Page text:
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Protect our wetlands, protect our groundwater

June 12, 2019
Pine Island Eagle

To the editor:

I attended the April 17 Lee County Board of County Commissioners meeting, when they voted 3-1 to move the lime-rock mining amendments forward.

Mr. Pendergrass's recent letter to editor on wetlands is not credible.

At the BOCC meeting, Cecil Pendergrass was heartless when he told a passionate citizen who wanted to protect the environment ; if you don't like it here, move.

It is nice to say you are protecting the well being of the community, but lime-rock mining and development of filled wetlands will have a negative impact on the quality of life and the water we drink. This is not compatible with residents nearby.

Lee County commissioners must not push the lime-rock amendments forward.

In Mr. Pendergrass's recent letter, "This is my home: Setting the record straight on impact wetlands in Lee County," in regards to water quality, "'Do any of these changes affect our water quality within our shorelines?' Again, the immediate answer was no."

I do not believe his response.

I do not believe he is sincere in protecting our environment.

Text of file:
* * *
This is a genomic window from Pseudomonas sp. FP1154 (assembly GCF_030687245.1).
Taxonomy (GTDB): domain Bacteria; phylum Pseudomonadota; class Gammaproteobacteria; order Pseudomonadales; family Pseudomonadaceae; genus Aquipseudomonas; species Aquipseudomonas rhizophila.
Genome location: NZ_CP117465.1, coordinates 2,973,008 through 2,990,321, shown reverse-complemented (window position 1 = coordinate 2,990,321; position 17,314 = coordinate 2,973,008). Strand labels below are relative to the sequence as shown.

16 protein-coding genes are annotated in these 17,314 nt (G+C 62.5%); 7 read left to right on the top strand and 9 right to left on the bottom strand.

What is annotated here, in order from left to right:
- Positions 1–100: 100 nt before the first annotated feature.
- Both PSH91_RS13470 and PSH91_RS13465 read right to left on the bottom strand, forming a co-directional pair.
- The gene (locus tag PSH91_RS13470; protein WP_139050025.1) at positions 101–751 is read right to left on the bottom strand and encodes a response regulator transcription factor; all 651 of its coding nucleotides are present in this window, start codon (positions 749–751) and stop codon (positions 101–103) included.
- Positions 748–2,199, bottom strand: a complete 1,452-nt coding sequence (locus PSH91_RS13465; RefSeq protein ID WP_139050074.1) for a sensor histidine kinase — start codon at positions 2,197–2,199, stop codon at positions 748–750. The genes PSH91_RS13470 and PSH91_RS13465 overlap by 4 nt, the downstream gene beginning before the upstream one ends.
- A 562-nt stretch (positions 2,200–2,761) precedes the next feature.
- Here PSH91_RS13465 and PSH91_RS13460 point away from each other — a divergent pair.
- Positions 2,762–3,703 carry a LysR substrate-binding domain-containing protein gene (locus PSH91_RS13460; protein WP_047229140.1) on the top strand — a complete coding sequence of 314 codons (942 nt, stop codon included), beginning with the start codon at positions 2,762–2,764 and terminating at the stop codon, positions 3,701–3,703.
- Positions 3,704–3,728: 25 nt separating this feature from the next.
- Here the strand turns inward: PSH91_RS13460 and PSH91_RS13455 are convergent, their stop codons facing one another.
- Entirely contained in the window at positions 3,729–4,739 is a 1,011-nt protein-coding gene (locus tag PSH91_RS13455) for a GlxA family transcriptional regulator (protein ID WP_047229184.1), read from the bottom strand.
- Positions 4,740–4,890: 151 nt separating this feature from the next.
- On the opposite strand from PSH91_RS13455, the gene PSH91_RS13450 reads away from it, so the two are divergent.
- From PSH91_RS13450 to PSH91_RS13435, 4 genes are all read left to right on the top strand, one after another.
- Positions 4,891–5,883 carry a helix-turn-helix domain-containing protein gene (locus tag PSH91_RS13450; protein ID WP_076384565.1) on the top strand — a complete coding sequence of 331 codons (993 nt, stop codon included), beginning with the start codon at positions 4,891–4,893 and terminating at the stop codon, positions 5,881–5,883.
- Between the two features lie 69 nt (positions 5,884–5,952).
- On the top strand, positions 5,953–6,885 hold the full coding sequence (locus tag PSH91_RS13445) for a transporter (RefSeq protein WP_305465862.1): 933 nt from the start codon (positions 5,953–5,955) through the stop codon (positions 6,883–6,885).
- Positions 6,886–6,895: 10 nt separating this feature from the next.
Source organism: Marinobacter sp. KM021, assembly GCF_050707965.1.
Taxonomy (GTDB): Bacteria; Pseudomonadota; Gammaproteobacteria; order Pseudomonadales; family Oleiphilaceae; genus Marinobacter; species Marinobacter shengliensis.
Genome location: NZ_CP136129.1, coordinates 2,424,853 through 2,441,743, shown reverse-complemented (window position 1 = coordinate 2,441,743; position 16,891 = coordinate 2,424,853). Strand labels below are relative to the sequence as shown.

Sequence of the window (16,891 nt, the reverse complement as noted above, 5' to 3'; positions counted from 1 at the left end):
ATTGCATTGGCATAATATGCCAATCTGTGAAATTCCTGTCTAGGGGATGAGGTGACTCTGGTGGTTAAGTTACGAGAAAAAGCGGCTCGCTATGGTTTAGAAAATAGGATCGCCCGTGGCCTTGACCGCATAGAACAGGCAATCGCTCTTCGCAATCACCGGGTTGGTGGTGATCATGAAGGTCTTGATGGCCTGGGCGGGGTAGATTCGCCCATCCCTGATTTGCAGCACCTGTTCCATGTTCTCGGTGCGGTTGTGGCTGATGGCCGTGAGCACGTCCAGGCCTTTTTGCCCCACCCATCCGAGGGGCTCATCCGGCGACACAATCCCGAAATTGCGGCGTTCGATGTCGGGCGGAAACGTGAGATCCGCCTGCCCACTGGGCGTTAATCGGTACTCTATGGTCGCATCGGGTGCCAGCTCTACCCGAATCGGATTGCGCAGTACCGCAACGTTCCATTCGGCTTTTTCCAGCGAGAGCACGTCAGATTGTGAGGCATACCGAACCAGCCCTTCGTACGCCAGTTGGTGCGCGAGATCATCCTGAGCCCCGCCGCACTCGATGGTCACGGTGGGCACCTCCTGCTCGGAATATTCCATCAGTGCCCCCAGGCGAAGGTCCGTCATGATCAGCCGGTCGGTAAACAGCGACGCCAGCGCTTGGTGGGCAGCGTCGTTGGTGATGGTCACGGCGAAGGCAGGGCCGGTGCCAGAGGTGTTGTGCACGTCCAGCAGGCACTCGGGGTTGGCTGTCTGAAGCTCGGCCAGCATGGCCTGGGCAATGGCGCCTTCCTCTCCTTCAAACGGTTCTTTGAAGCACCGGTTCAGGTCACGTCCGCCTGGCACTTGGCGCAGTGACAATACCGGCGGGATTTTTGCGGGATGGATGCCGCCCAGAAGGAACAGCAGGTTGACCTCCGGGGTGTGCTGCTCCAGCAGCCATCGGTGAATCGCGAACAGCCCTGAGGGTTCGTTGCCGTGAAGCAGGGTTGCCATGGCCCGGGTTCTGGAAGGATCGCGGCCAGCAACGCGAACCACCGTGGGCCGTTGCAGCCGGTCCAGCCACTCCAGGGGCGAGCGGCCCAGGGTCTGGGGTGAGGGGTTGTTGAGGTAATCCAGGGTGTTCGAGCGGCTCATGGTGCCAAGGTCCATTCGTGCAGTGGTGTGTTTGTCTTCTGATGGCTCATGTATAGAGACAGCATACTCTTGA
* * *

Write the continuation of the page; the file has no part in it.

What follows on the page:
This is my home, too!

Wetlands and lime-rock are nature's water filters.

Development of former wetlands and increased lime-rock mining will impact water quality.

Quoting Rachel Carson from her book: "Silent Spring,"

"Rain, falling on the land, settles down through pores and cracks in soil and rock, penetrating deeper and deeper until eventually it reaches a zone where all the pores of the rock are filled with water, a dark subsurface sea, rising under hills, sinking beneath valleys. This groundwater is always on the move, sometimes at a pace so slow that it travels no more than 50 feet a year, sometimes rapidly, by comparison, so that it moves nearly a tenth a mile in a day. It travels by unseen waterways until here and there it comes to the surface as a spring, or perhaps it is tapped to feed a well. But mostly it contributes to streams and so to rivers. Except for what enters streams directly as rain or surface runoff, all the running water of the earth's surface was at one time groundwater. And so, in a very real and frightening sense, pollution of the groundwater is pollution of water everywhere."

We all rely on ground water as our source of drinking water in Southwest Florida.

Protect it!

Kathy Dobash

Fort Myers



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